Menace of Forced conversions

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    In News

    • The Union Ministry of Home Affairs (MHA) recently filed an affidavit regarding the menace of forced conversion.

    More about the news

    • Union government to take cognisance of Conversions:
      • Union government told the Supreme Court that it is “cognisant of the menace” of forced conversions and will take “appropriate steps” to deal with it.
    • In conflict with the right to freedom to religion:
      • The government said that “undoubtedly” the right to freedom to religion, and “more importantly the right to conscience of all citizens of the country, is an extremely cherished and valuable rights which ought to be protected by the Executive and the Legislature”.
      • The MHA also added that “the right to freedom of religion does not include a fundamental right to convert people to a particular religion”.
      • It also stated that the “said right certainly does not include the right to convert an individual through fraud, deception, coercion, allurement or other such means”.
    • Laws to curb forced conversions:
      • MHA said some states already had laws to curb forced conversions and added that these were also upheld by the top court.
      • The government submitted that “such enactments are necessary for protecting cherished the rights of vulnerable sections of the society, including women and economically and socially backward classes”.

    Significant Supreme Court judgments on conversions

    • Right to spread & not convert:
      • The SC in its previous jugment has held that “the word propagate does not envisage the right to convert a person, rather (it) is in the nature of the positive right to spread one’s religion by exposition of its tenets”. 
      • The court further held that fraudulent or induced conversion impinges upon the right to freedom of conscience of an individual apart from hampering public order and therefore the state was well within its power to regulate/restrict the same.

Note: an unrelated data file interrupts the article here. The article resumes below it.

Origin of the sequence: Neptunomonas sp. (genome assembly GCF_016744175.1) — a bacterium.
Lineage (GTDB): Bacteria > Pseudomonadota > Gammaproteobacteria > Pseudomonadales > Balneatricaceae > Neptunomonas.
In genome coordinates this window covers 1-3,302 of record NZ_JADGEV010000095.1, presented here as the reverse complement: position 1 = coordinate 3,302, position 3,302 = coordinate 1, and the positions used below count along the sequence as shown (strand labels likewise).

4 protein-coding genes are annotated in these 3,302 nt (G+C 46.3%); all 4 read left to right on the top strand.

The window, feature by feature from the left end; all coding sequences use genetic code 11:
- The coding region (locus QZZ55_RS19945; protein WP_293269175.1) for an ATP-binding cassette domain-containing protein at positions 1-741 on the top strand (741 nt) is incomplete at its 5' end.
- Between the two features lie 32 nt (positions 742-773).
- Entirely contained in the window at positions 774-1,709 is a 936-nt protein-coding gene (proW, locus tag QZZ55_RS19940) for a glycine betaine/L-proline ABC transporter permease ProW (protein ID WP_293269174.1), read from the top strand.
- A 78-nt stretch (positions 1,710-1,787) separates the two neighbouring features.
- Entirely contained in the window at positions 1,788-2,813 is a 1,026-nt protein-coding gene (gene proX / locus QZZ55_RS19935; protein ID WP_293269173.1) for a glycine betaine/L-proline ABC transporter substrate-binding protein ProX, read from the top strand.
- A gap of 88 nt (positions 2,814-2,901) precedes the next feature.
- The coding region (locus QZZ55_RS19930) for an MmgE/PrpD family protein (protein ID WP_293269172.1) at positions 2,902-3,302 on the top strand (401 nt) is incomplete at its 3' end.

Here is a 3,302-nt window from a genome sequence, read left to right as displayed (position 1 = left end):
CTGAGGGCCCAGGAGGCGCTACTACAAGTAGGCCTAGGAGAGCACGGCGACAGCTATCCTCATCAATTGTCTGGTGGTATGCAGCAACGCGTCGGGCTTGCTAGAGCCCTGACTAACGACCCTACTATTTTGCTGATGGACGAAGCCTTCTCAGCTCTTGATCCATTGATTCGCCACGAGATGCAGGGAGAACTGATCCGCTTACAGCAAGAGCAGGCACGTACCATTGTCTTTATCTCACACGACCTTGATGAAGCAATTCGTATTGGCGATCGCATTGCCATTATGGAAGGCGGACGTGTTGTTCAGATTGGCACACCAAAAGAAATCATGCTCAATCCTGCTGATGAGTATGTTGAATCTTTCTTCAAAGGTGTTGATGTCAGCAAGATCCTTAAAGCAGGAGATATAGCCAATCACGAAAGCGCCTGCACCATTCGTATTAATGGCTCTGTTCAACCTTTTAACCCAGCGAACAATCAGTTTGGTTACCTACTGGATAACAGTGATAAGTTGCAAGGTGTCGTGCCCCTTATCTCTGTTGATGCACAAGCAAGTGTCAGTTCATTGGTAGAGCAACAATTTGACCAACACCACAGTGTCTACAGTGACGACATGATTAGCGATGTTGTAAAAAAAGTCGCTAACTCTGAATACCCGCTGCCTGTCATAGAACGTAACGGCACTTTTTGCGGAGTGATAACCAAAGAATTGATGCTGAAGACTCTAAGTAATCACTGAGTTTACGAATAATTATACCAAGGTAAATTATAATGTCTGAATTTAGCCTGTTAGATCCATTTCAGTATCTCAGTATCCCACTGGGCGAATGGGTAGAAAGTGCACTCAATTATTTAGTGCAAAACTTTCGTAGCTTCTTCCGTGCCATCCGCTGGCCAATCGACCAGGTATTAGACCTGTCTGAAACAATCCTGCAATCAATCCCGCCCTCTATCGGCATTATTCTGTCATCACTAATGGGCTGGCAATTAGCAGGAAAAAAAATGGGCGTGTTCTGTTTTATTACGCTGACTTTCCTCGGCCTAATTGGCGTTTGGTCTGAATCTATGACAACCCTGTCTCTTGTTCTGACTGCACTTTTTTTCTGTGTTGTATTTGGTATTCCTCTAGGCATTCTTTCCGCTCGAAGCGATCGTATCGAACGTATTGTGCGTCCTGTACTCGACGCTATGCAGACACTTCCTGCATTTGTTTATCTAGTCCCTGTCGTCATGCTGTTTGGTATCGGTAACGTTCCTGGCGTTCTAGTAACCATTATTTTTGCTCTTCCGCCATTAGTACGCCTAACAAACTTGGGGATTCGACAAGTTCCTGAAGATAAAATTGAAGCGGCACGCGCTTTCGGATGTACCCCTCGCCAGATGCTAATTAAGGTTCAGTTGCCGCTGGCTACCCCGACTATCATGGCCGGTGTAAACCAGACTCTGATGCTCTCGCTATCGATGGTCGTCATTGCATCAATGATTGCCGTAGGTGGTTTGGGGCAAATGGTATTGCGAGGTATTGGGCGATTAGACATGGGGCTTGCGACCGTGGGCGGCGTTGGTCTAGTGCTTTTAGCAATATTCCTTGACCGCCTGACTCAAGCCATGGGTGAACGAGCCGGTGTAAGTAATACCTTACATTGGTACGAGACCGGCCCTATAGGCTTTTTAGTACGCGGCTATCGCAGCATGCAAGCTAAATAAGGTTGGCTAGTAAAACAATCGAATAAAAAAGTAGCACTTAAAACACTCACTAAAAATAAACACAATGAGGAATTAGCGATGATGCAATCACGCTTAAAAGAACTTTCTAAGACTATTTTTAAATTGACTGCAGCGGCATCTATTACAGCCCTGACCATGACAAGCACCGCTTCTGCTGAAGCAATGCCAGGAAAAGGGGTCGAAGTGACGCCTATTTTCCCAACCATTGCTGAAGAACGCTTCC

• Sarla Mudgal case (1995):
      • In this, the Supreme Court held that conversion to Islam was not valid if done only in order to be able to practise polygamy. 
    • Chandra Sekaran case (1963):
      • In this case, the court observed that a person does not cease to be a Hindu merely because he declares that he has no faith in his religion or stops practising his religion.

    Right to Freedom of religion in India

    • The Indian Constitution allows individuals the freedom to live by their religious beliefs and practices as they interpret these. 
    • In keeping with this idea of religious freedom for all, India also adopted a strategy of separating the power of religion and the power of the State
    • Constitutional Provisions:
      • Article 25: Freedom of conscience and free profession, practice and propagation of religion
      • Article 26:  Freedom to manage religious affairs
      • Article 27: Freedom to pay taxes for promotion of any particular religion
      • Article 28: Freedom to attend religious instruction or worship in certain educational institutions

    More about the Legislation against Forced Conversions in India

    • About the regulation of Conversions in India:
      • In 1954, Parliament took up for consideration the Indian Conversion (Regulation and Registration) Bill
      • Six years later, another law, the Backward Communities (Religious Protection) Bill, 1960, was proposed to stop conversion. 
        • Both were dropped for want of support. 
    • State Laws:
      • Orissa, Madhya Pradesh and Arunachal Pradesh passed anti-conversion laws in 1967, 1968 and 1978 respectively. 
        • Later, similar laws were passed by the state assemblies of Chhattisgarh (2000), Tamil Nadu (2002), Gujarat (2003), Himachal Pradesh (2006), and Rajasthan (2008). 
        • The laws were intended to stop conversions by force or inducement, or fraudulently. 
        • Permissions:
          • Some of the laws made it mandatory to seek prior permission from local authorities before conversion.
        • Penalties:
          • Penalties for breaching the laws can range from monetary fines to imprisonment, with punishments ranging from one to three years of imprisonment and fines from 5,000 to ?50,000. 
          • Some of the laws provide for stiffer penalties if women, children, or members of Scheduled Castes or Scheduled Tribes (SC/ST) are being converted. 
      • Offences that the forced conversions attract
        • These laws made forced conversion a cognisable offence under sections 295 A and 298 of the Indian Penal Code, which pertain to malicious and deliberate intention to hurt the religious sentiments of others. 

    Way Ahead

    • Errors leading to misuse:
      • While there is reason to suspect that some conversions are merely a sham, the existing anti-conversion laws leave room for error which might result in oppression and misuse by authorities.
    • Motivated by religious dogma:
      • These legislations are largely motivated by religious dogma and at present, they mostly affect religious minorities negatively. 
      • Even though their proposed purpose is to protect the minorities it has a detrimental impact on our society. 
    • Indian secularism:
      • Indian secularism is a unique concept in a way that it has been established by different multicultural groups forever changing its focus to being incredibly flexible and durable. 
      • However, the cultural fragmentation that the existence and application of these laws create is a persisting issue.

    Source: IE